Splitting a set of data

I have a set of data coming in to the arduino formatted generally like this: D,D,L,2,7,9,67,87,8,10 the first 3 letters have to do with instruction for the system I'm programming and the numbers and how many numbers there are, is not constant. The first number determines how many numbers there are because you need to group the rest of the data in 3 groups each containing that many numbers. So here the number is 2, so there will be 6 numbers after it and if it were 3 it would have 9 numbers after it. The first number can be anything from 1-6. I need a way to be able to separate the numbers to look like this: 2 (7,9) (67,87) (8,10) and for any value that the first number could be.

use strtok().

So:

char data[32]; // code further down assumes this contains your data

char *tmp_p = strtok( data, "," );  // This gets the first value before a comma.
int counter = atoi( tmp_p );

for( int j=0; j<3; j++ )  // always 3 sets of data? ...
{
  for( int i=0; i<counter; i++ )
  {
    // set up a group  
    tmp_p = strtok( NULL, "," );
    // do somethign with that data, I'll leave this part for you to do, but you can format with sprintf()
  }
}
char data[32]; // code further down assumes this contains your data

The part of the data after the first three values and delimiters have been removed, that is.

for( int j=0; j<3; j++ )  // always 3 sets of data? ...

No, that is not what OP said. The outer loop should run from 0 to counter (the number of sets of data). This should be the inner loop, which iterates over the number of pieces of data in a set (two, in OP’s case).

    // do somethign with that data, I'll leave this part for you to do, but you can format with sprintf()

sprintf()? OP appears to need to use the data as integers, so atoi() would be more appropriate.

PaulS:

char data[32]; // code further down assumes this contains your data

The part of the data after the first three values and delimiters have been removed, that is.

Yes, sorry, thats the data minus the letters, Would make sense to run them through strtok also prior to the loops.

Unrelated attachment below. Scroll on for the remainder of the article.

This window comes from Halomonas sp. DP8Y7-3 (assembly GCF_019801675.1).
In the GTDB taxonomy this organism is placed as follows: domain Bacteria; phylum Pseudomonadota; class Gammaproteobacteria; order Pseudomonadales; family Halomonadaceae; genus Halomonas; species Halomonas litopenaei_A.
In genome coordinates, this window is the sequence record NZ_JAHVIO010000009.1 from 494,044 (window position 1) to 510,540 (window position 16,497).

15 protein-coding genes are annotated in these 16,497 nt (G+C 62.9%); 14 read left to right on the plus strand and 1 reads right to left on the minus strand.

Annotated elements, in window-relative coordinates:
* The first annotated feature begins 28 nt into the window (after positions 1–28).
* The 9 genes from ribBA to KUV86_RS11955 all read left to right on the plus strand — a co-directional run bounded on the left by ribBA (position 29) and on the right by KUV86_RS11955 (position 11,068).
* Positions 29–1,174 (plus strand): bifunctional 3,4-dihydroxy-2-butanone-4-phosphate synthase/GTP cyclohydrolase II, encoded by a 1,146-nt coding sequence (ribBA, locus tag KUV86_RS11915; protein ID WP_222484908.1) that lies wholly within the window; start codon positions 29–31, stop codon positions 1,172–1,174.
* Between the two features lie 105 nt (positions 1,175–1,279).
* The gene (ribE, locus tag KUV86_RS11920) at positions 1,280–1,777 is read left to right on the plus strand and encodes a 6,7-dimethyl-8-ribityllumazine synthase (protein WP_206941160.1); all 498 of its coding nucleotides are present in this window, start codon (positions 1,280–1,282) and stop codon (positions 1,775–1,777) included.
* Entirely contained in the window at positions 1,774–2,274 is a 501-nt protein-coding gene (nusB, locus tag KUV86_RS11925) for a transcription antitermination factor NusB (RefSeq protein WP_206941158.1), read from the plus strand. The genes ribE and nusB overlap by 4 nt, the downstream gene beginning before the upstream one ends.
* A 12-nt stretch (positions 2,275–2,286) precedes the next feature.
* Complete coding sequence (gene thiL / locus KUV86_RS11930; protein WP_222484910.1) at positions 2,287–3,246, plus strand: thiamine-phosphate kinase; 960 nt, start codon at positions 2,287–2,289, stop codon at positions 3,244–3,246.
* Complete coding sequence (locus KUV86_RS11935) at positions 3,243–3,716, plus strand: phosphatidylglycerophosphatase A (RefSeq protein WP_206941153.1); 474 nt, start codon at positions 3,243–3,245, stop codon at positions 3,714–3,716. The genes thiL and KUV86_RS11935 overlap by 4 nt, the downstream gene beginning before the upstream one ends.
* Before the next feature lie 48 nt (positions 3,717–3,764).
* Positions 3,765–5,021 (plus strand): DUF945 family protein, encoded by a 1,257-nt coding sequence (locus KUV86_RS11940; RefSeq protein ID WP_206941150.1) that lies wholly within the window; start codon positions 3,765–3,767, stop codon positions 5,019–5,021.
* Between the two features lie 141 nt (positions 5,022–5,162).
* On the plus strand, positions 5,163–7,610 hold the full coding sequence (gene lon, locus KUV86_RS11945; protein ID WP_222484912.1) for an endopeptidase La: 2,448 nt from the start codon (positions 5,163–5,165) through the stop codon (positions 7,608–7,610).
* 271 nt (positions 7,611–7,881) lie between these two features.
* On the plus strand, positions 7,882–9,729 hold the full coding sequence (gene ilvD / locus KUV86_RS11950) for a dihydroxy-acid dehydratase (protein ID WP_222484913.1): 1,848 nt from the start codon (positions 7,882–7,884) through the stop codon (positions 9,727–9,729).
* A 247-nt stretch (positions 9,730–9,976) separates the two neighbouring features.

The first number determines how many numbers there are because you need to group the rest of the data in 3 groups each containing that many numbers.

PaulS:

for( int j=0; j<3; j++ )  // always 3 sets of data? ...

No, that is not what OP said. The outer loop should run from 0 to counter (the number of sets of data). This should be the inner loop, which iterates over the number of pieces of data in a set (two, in OP’s case).

He specifically said 3 sets. It does not matter which way the loops are ordered, as it happens having the loops the way I have put them, allows for the parsing on each group in the inner loop.

PaulS:

    // do somethign with that data, I'll leave this part for you to do, but you can format with sprintf()

sprintf()? OP appears to need to use the data as integers, so atoi() would be more appropriate.

I need a way to be able to separate the numbers to look like this: 2 (7,9) (67,87) (8,10) and for any value that the first number could be.

Perhaps this was a bit ambiguous. I read to mean he wanted to split them in order to reconstruct a string, for whatever reason.

aels747: I have a set of data coming in to the arduino formatted generally like this: D,D,L,2,7,9,67,87,8,10

Have a look at the examples in serial input basics. The second example will probably receive your data reliably, but if you can add start- and end-markers as in the third example it will be better.

The parse example can easily be adapted to separate your data.

...R

Thank you so much for your replies. But I’m having a little trouble printing it into the serial.
Here is my code so far:

char data[32]; //example
String content = "";

void setup() {
  
  Serial.begin(9600);
}


void loop()
{
  
  char *tmp_p = strtok( data, "," );  // This gets the first value before a comma.
  Serial.println(data);
int counter = atoi( tmp_p );
Serial.println(tmp_p);
for( int j=0; j<3; j++ )  // always 3 sets of data

{
  for( int i=0; i<counter; i++ );
  {
    // set up a group 
    tmp_p = strtok( NULL, "," );
    
  }
}}

If you haven’t already been able to tell, I’m still a beginner at all this.

The parse example can easily be adapted to separate your data.

I don’t quite understand parse. Could you help me out. I’ve tried using it, but I cant seem to get it to work either.

Also, there will always be three characters before the first integer. The first two characters are always ‘D,D’, however the third character may be a ‘D’, or an ‘L’.

I have a set of data coming in to the arduino formatted generally like this: D,D,L,2,7,9,67,87,8,10

Where is this in your code?

Here is my code so far

No one anywhere suggested using the String class. Why are you?

aels747: Thank you so much for your replies. But I'm having a little trouble printing it into the serial. Here is my code so far:

Why not just include the functions from serial input basics into your program ?

...R

Something along these lines should work:

char data[32] = "D,D,L,2,7,9,67,87,8,10"; //example


void setup() {
  int sets[5][3];     // Set for 5 sets of 3
  int i, j;

  Serial.begin(9600);
  
  char *tmp_p = strtok( &data[6], "," );  // This gets the first value before a comma.
  int counter = atoi( tmp_p );

  
  Serial.println(tmp_p);
  tmp_p = strtok('\0', "," );
  while (tmp_p) {
    for(i = 0; i < counter; i++) {
      for(j = 0; j < 3; j++ ) { // always 3 sets of data
        sets[i][j] = atoi(tmp_p);
        tmp_p = strtok('\0', "," );
      }
    }
  }
  Serial.println("Results:");
  for (i = 0; i < counter; i++) {
    for (j = 0; j < 3; j++) {
      Serial.print(sets[i][j]);
      Serial.print("   ");
    }
    Serial.println();
  }
}

void loop()
{
}